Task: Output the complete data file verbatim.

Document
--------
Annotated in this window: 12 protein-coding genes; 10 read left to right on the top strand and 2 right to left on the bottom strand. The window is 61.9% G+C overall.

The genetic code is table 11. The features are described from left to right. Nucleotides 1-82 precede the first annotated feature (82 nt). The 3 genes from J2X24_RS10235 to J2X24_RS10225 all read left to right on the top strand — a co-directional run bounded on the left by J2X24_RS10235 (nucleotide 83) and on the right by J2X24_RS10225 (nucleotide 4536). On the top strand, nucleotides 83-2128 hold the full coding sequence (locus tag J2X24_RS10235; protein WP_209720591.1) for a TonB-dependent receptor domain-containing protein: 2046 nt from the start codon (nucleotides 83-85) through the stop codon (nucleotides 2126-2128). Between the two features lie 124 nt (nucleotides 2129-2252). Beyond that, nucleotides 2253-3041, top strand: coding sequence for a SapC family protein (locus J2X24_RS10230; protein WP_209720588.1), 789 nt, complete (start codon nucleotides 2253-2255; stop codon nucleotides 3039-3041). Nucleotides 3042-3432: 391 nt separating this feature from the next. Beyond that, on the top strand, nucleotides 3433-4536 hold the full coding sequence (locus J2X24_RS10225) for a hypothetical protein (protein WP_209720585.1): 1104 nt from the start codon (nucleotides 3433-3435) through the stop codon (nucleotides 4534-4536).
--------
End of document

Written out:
Annotated in this window: 12 protein-coding genes; 10 read left to right on the top strand and 2 right to left on the bottom strand. The window is 61.9% G+C overall.

The genetic code is table 11. The features are described from left to right. Nucleotides 1-82 precede the first annotated feature (82 nt). The 3 genes from J2X24_RS10235 to J2X24_RS10225 all read left to right on the top strand — a co-directional run bounded on the left by J2X24_RS10235 (nucleotide 83) and on the right by J2X24_RS10225 (nucleotide 4536). On the top strand, nucleotides 83-2128 hold the full coding sequence (locus tag J2X24_RS10235; protein WP_209720591.1) for a TonB-dependent receptor domain-containing protein: 2046 nt from the start codon (nucleotides 83-85) through the stop codon (nucleotides 2126-2128). Between the two features lie 124 nt (nucleotides 2129-2252). Beyond that, nucleotides 2253-3041, top strand: coding sequence for a SapC family protein (locus J2X24_RS10230; protein WP_209720588.1), 789 nt, complete (start codon nucleotides 2253-2255; stop codon nucleotides 3039-3041). Nucleotides 3042-3432: 391 nt separating this feature from the next. Beyond that, on the top strand, nucleotides 3433-4536 hold the full coding sequence (locus J2X24_RS10225) for a hypothetical protein (protein WP_209720585.1): 1104 nt from the start codon (nucleotides 3433-3435) through the stop codon (nucleotides 4534-4536).